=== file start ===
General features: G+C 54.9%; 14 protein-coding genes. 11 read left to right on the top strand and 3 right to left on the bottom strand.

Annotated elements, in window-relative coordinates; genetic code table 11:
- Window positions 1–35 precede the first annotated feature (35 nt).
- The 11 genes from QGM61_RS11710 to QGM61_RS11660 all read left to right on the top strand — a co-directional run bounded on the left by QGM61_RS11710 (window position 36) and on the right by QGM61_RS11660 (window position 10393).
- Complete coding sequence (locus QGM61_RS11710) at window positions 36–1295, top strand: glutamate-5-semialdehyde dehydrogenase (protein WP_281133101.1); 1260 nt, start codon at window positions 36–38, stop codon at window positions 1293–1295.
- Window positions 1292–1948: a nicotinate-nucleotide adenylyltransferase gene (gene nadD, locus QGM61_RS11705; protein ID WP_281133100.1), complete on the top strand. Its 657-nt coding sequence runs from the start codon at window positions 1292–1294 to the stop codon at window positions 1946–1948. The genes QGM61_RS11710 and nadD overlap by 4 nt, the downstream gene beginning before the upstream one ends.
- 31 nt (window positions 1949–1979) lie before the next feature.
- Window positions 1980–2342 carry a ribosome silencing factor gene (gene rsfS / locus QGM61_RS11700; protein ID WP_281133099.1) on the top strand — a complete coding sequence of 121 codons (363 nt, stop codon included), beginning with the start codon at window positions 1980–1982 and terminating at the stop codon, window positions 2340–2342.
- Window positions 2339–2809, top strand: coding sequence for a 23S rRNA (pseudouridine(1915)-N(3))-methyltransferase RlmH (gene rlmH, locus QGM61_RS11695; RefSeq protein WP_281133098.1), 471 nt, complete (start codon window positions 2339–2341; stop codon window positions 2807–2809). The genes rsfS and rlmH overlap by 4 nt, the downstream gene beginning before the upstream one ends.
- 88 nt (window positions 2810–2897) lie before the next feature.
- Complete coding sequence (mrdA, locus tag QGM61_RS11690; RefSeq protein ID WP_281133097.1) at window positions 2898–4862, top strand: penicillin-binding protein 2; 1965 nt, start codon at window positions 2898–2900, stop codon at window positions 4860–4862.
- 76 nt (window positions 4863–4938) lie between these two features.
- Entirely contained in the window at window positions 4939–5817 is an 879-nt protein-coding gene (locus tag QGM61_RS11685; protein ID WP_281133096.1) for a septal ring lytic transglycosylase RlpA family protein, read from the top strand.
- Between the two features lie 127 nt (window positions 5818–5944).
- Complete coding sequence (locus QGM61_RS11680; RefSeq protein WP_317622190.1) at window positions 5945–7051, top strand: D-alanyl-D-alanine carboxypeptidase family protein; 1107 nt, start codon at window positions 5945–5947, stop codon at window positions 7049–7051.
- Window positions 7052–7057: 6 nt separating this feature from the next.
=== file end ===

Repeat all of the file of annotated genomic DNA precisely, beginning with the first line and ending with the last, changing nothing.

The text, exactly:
General features: G+C 54.9%; 14 protein-coding genes. 11 read left to right on the top strand and 3 right to left on the bottom strand.

Annotated elements, in window-relative coordinates; genetic code table 11:
- Window positions 1–35 precede the first annotated feature (35 nt).
- The 11 genes from QGM61_RS11710 to QGM61_RS11660 all read left to right on the top strand — a co-directional run bounded on the left by QGM61_RS11710 (window position 36) and on the right by QGM61_RS11660 (window position 10393).
- Complete coding sequence (locus QGM61_RS11710) at window positions 36–1295, top strand: glutamate-5-semialdehyde dehydrogenase (protein WP_281133101.1); 1260 nt, start codon at window positions 36–38, stop codon at window positions 1293–1295.
- Window positions 1292–1948: a nicotinate-nucleotide adenylyltransferase gene (gene nadD, locus QGM61_RS11705; protein ID WP_281133100.1), complete on the top strand. Its 657-nt coding sequence runs from the start codon at window positions 1292–1294 to the stop codon at window positions 1946–1948. The genes QGM61_RS11710 and nadD overlap by 4 nt, the downstream gene beginning before the upstream one ends.
- 31 nt (window positions 1949–1979) lie before the next feature.
- Window positions 1980–2342 carry a ribosome silencing factor gene (gene rsfS / locus QGM61_RS11700; protein ID WP_281133099.1) on the top strand — a complete coding sequence of 121 codons (363 nt, stop codon included), beginning with the start codon at window positions 1980–1982 and terminating at the stop codon, window positions 2340–2342.
- Window positions 2339–2809, top strand: coding sequence for a 23S rRNA (pseudouridine(1915)-N(3))-methyltransferase RlmH (gene rlmH, locus QGM61_RS11695; RefSeq protein WP_281133098.1), 471 nt, complete (start codon window positions 2339–2341; stop codon window positions 2807–2809). The genes rsfS and rlmH overlap by 4 nt, the downstream gene beginning before the upstream one ends.
- 88 nt (window positions 2810–2897) lie before the next feature.
- Complete coding sequence (mrdA, locus tag QGM61_RS11690; RefSeq protein ID WP_281133097.1) at window positions 2898–4862, top strand: penicillin-binding protein 2; 1965 nt, start codon at window positions 2898–2900, stop codon at window positions 4860–4862.
- 76 nt (window positions 4863–4938) lie between these two features.
- Entirely contained in the window at window positions 4939–5817 is an 879-nt protein-coding gene (locus tag QGM61_RS11685; protein ID WP_281133096.1) for a septal ring lytic transglycosylase RlpA family protein, read from the top strand.
- Between the two features lie 127 nt (window positions 5818–5944).
- Complete coding sequence (locus QGM61_RS11680; RefSeq protein WP_317622190.1) at window positions 5945–7051, top strand: D-alanyl-D-alanine carboxypeptidase family protein; 1107 nt, start codon at window positions 5945–5947, stop codon at window positions 7049–7051.
- Window positions 7052–7057: 6 nt separating this feature from the next.